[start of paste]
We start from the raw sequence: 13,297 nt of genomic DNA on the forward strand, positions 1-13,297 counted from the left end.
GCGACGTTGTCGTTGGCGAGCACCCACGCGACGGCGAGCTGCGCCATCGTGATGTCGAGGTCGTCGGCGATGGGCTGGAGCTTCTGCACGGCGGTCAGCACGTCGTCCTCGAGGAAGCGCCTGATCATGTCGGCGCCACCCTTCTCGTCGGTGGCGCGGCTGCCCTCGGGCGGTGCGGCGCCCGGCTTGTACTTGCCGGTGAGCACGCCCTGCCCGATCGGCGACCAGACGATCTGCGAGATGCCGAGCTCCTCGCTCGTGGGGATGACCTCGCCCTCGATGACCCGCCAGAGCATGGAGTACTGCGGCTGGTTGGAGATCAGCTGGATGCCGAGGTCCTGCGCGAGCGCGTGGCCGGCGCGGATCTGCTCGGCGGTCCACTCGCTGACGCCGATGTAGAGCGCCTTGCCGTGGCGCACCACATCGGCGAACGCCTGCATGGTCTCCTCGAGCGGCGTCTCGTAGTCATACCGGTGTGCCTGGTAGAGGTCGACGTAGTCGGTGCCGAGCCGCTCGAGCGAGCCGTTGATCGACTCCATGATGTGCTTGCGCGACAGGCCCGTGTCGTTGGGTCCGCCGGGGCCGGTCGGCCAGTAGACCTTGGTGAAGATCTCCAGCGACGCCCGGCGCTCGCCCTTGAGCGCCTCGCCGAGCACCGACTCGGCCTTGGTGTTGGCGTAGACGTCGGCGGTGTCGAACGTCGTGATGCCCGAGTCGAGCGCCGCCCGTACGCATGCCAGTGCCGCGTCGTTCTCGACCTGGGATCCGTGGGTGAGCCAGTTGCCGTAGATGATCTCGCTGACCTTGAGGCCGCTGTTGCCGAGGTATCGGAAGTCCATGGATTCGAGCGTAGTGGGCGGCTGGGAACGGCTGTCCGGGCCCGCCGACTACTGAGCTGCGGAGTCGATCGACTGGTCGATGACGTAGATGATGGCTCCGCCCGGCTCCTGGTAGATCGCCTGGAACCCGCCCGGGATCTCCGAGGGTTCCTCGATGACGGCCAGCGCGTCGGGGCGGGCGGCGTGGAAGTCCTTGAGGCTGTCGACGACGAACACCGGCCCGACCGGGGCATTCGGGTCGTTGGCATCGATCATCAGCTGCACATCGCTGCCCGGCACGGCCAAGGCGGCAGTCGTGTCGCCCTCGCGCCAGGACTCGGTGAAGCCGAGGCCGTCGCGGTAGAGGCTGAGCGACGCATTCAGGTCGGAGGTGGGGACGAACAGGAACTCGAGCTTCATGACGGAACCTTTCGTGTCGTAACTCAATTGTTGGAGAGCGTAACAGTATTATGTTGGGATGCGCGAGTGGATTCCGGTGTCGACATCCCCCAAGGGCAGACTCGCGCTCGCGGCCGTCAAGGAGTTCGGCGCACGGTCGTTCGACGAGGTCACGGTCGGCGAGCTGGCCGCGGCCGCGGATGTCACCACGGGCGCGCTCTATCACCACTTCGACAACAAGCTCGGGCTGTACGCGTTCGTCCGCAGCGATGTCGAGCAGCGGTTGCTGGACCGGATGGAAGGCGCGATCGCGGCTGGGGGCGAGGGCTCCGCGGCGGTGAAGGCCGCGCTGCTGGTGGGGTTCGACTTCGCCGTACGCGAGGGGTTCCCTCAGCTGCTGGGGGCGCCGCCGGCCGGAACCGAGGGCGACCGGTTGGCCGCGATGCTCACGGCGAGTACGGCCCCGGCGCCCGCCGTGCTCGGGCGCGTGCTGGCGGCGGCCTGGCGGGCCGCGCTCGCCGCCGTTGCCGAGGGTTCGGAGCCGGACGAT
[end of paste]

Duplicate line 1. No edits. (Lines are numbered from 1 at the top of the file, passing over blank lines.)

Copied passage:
We start from the raw sequence: 13,297 nt of genomic DNA on the forward strand, positions 1-13,297 counted from the left end.